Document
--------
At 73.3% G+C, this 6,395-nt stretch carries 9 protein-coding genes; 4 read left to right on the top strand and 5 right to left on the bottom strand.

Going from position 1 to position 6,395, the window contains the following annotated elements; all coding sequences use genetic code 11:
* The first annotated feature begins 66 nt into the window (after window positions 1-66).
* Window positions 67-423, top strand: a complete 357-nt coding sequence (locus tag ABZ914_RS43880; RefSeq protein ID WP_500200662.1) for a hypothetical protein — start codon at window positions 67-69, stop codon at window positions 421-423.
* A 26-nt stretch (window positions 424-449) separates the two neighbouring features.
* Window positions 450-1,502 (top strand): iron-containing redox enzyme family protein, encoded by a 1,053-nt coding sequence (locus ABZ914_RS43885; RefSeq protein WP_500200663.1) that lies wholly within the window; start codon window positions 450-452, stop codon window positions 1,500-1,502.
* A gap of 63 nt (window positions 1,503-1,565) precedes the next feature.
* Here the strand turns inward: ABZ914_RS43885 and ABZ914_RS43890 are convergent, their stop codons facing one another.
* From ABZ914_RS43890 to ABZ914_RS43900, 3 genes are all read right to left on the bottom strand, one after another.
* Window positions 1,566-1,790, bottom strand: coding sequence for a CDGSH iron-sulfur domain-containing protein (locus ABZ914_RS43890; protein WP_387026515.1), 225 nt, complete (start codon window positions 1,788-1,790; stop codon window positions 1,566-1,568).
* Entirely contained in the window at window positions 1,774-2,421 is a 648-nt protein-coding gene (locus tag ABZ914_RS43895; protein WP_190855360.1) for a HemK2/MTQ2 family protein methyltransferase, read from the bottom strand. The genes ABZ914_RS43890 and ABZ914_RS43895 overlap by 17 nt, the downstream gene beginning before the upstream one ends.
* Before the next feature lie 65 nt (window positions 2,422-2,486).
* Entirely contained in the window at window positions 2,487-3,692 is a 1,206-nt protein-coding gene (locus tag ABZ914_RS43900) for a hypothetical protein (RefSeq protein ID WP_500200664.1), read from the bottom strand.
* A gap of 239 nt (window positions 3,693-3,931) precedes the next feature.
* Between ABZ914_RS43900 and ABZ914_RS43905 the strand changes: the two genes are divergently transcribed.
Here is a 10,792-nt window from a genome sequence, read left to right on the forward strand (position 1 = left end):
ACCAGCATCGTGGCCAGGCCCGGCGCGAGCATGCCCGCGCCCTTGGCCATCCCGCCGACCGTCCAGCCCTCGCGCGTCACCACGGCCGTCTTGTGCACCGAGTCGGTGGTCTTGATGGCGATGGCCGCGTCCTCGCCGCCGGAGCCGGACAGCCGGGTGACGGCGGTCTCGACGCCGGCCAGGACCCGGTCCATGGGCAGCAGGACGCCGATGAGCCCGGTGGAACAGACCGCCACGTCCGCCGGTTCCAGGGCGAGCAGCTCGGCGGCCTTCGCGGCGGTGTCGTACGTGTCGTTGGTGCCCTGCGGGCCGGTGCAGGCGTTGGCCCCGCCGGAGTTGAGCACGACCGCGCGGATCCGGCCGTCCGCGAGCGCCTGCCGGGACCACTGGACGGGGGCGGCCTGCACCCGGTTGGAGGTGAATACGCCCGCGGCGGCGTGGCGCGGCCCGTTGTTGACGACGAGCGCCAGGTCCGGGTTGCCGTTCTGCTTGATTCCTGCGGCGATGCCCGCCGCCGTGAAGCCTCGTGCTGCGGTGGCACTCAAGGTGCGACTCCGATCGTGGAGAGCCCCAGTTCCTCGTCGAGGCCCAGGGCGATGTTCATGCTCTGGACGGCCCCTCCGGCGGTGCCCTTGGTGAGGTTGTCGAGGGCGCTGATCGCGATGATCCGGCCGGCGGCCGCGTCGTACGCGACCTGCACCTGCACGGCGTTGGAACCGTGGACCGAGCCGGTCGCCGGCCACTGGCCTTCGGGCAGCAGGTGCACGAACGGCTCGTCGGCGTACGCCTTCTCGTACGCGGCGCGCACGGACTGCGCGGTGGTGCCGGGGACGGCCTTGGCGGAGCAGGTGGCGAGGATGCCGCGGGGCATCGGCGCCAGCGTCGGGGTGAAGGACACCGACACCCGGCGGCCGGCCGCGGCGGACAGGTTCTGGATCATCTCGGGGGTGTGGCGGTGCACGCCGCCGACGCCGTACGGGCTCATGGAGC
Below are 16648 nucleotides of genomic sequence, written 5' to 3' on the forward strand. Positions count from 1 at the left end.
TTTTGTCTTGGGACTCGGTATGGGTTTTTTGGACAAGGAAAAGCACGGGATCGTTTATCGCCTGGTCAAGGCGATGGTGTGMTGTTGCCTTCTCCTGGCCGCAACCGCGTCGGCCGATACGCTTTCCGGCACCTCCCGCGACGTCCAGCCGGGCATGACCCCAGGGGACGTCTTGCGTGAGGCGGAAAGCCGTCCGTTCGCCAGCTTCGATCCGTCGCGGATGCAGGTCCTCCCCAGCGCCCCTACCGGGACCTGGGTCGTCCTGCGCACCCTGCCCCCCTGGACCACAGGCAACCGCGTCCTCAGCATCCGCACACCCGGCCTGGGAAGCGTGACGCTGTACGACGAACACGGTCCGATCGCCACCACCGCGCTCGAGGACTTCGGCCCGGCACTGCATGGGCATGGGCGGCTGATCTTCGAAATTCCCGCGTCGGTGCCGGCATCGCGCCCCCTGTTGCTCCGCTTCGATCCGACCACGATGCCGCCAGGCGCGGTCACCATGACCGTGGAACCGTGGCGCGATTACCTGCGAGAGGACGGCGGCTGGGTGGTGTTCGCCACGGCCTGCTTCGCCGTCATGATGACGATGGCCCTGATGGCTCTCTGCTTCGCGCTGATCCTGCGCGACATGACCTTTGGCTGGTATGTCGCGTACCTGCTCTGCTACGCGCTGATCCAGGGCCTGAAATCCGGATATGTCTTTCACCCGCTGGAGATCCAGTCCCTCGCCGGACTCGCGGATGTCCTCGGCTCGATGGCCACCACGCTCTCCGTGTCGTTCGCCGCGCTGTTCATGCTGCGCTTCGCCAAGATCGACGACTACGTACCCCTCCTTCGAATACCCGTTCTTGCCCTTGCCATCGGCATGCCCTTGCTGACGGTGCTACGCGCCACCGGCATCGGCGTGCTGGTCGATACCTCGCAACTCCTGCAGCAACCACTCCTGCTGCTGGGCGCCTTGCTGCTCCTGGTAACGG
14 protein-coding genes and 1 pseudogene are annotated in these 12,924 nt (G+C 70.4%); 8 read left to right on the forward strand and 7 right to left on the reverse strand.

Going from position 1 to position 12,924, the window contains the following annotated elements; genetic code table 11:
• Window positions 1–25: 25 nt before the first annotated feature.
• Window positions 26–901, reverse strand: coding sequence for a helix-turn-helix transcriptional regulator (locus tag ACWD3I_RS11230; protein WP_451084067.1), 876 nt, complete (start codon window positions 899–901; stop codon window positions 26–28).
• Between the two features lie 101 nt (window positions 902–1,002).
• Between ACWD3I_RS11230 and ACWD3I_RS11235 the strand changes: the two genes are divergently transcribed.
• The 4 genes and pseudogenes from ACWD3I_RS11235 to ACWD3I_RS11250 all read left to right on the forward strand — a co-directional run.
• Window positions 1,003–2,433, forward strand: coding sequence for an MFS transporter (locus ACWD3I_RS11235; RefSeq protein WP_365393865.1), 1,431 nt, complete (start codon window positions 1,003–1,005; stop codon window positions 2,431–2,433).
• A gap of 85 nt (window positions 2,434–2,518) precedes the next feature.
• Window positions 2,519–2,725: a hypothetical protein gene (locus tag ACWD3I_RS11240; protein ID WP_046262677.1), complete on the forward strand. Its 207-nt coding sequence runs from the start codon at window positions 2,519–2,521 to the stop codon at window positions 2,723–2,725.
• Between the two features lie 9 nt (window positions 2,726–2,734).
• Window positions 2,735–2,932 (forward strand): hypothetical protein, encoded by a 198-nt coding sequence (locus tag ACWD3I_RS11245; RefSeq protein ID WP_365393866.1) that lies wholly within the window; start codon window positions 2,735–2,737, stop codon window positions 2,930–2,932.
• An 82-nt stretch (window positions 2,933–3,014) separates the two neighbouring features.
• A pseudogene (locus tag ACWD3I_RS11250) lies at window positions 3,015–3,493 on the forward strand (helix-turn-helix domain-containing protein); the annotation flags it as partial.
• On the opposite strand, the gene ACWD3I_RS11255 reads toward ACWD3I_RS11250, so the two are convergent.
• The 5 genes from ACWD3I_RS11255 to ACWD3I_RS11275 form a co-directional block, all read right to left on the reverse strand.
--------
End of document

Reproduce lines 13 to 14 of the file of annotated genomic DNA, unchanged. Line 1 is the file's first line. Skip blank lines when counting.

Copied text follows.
* Entirely contained in the window at window positions 2,487-3,692 is a 1,206-nt protein-coding gene (locus tag ABZ914_RS43900) for a hypothetical protein (RefSeq protein ID WP_500200664.1), read from the bottom strand.
* A gap of 239 nt (window positions 3,693-3,931) precedes the next feature.